- The smooth December lift-off in rates was derailed in January by a rolling set of concerns that culminated in markets pricing in (at least for now) a more gradual pace of interest rate tightening than previously expected.
- Negative interest rate policy out of Japan in late January gave markets a taste of just how divergent global monetary policies are today and may have signaled that foreign central banks are approaching the limits of their policy tools.
- Credit markets were particularly stressed during the quarter, driven largely by the energy sector, and liquidity became scarce in substantial parts of the high yield market. We continue to believe this will remain isolated to the energy sector, as broader economic data point to a slowly but steadily growing economy.
- Markets ended the quarter largely where they began. Rain portfolios buffered the turmoil by having significantly less exposure to the core risk factors driving volatility (namely equities).
The uneasy calm that followed the Fed’s interest rate lift-off in December was shattered at the beginning of 2016 with one of the worst stock market sell offs since the 2008 financial crisis. Initially, markets seemed to focus on slowing growth in China and weakness in emerging markets more broadly. Commodities and foreign currencies fell at the prospect of weakening growth, while market volatility drove money into safe-haven bond markets. As the turmoil spilled over into developed markets, credit markets showed signs of stress and investors began pondering the possibility of a US recession. As we discussed in our last communication, this scenario seemed overblown given the generally decent data coming out of the US.
As the quarter dragged on, however, a second phase of panic gripped markets that began with a change in monetary policy out of Japan. In late January, the Bank of Japan surprised markets with the introduction of negative interest rates, after the European Central Bank began messaging a review of its own monetary policy. The idea that global central banks were not only diverging in policy, but now doing so in extreme opposite directions seemed to unseat the conventional wisdom that this process of divergence would remain coordinated and smooth. Furthermore, negative interest rate policy is an aspect of the quantitative easing toolkit that is not as well researched or understood as the more ‘conventional’ zero interest rate policy. This had the effect of signaling a sense of desperation by the ECB and BOJ; foreign central banks were perceived to be approaching the limits of their policy tools.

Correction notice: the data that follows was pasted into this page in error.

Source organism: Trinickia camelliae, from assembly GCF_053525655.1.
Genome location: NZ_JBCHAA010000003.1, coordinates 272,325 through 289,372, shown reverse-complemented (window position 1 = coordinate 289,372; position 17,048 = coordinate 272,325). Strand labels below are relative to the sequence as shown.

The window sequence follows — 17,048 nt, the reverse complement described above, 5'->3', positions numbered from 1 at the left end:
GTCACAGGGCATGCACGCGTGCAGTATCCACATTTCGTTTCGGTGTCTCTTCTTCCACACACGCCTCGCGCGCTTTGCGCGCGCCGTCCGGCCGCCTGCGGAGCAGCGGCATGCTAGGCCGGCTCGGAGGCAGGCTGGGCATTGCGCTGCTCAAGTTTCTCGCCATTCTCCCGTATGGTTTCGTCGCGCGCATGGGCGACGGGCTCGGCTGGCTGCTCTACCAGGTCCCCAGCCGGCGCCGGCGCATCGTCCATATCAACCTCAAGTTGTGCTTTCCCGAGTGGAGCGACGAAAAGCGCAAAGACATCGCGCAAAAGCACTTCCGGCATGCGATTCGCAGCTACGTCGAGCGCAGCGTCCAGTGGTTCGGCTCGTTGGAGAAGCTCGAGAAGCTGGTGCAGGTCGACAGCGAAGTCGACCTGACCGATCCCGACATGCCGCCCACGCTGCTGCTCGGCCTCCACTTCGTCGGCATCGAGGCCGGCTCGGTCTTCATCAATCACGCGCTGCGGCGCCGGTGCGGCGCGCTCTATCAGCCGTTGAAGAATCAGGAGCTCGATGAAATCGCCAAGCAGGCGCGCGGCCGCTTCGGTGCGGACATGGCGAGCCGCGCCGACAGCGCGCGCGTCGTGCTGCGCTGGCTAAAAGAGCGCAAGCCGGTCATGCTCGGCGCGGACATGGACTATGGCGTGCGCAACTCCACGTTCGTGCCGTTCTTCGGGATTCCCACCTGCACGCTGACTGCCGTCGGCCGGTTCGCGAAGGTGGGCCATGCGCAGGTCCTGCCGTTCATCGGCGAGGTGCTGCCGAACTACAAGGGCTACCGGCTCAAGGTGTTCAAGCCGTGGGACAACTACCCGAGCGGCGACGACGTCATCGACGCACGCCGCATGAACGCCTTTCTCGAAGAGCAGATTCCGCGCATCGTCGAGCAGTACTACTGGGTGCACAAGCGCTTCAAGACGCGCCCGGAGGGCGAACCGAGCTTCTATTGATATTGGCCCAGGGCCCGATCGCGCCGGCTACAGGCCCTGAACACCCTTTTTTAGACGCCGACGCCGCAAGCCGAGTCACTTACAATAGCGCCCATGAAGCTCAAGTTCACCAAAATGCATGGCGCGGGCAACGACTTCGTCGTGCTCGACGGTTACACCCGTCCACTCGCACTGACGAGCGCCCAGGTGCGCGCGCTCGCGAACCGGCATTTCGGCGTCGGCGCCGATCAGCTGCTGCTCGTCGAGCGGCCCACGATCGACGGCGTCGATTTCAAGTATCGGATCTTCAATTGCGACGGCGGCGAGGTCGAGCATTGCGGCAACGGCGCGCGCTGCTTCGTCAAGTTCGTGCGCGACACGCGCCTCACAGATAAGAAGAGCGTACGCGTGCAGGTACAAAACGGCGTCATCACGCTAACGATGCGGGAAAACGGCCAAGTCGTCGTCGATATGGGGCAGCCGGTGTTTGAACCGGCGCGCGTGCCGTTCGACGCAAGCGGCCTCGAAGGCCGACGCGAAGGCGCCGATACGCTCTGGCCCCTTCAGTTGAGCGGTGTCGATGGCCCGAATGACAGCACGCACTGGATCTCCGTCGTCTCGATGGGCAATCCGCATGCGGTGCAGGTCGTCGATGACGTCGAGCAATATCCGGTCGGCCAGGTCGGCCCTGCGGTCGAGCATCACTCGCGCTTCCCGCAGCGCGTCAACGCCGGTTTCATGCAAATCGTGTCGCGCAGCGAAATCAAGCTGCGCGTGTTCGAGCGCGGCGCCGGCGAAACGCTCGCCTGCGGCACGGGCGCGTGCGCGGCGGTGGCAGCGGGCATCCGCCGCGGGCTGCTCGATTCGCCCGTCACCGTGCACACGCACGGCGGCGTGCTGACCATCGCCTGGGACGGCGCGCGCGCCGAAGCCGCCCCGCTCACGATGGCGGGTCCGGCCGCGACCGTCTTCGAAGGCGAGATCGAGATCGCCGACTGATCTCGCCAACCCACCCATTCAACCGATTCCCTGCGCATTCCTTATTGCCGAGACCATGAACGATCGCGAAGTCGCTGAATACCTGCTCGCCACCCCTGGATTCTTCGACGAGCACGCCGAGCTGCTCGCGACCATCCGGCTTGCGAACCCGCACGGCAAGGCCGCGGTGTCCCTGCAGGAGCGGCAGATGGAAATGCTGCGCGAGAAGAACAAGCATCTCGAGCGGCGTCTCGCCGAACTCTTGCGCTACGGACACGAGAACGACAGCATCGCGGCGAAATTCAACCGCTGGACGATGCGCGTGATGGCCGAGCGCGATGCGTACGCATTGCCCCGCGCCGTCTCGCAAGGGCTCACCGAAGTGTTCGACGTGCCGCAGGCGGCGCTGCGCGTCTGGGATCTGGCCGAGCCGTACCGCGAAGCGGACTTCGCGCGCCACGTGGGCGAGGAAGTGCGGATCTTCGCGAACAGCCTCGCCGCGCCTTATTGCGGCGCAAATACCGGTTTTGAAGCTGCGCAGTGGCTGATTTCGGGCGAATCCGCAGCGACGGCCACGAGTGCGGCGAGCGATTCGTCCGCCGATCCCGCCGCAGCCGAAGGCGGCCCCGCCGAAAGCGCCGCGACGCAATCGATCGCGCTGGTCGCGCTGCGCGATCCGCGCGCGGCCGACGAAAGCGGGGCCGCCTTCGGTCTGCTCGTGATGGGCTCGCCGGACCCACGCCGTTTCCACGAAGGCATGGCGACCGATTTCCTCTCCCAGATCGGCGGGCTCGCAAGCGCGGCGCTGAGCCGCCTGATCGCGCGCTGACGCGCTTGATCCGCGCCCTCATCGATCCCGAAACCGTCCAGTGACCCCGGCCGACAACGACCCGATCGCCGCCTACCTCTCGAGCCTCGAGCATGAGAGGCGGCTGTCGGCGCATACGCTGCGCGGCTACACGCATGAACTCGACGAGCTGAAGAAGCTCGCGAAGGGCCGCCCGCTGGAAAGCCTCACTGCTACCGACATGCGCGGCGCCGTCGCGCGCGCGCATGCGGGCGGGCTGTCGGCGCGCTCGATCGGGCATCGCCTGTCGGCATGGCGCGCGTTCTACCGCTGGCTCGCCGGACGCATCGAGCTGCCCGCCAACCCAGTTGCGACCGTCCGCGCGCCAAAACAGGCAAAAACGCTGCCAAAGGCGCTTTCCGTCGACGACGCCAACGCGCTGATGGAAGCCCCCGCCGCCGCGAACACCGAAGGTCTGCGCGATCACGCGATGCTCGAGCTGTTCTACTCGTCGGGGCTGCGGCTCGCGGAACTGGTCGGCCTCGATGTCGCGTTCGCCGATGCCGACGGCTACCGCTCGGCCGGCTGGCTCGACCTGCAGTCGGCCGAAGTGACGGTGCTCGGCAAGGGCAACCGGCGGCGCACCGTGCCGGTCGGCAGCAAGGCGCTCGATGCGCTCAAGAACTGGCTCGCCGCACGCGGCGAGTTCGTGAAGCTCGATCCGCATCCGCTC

Global credit markets came under perhaps the most extreme stress during the period. The low interest rate environment in recent years fueled a search for yield that created unusually easy credit conditions, especially for riskier borrowers. Combined with the lack of liquidity in credit markets (something we’ve discussed in the past), stress in these markets drove credit spreads – the different between rates on corporate bonds and safe-haven US treasuries – to levels not seen since the 2011 European debt crisis. The stress was particularly acute with energy companies as markets speculated about a rise in default rates in the sector due to plunging energy prices. By some accounts, nearly 40% of the $1.8 trillion US high yield bond market did not trade at all during the months of January and February, meaning liquidity was scarce to non-existent in substantial parts of the high yield market.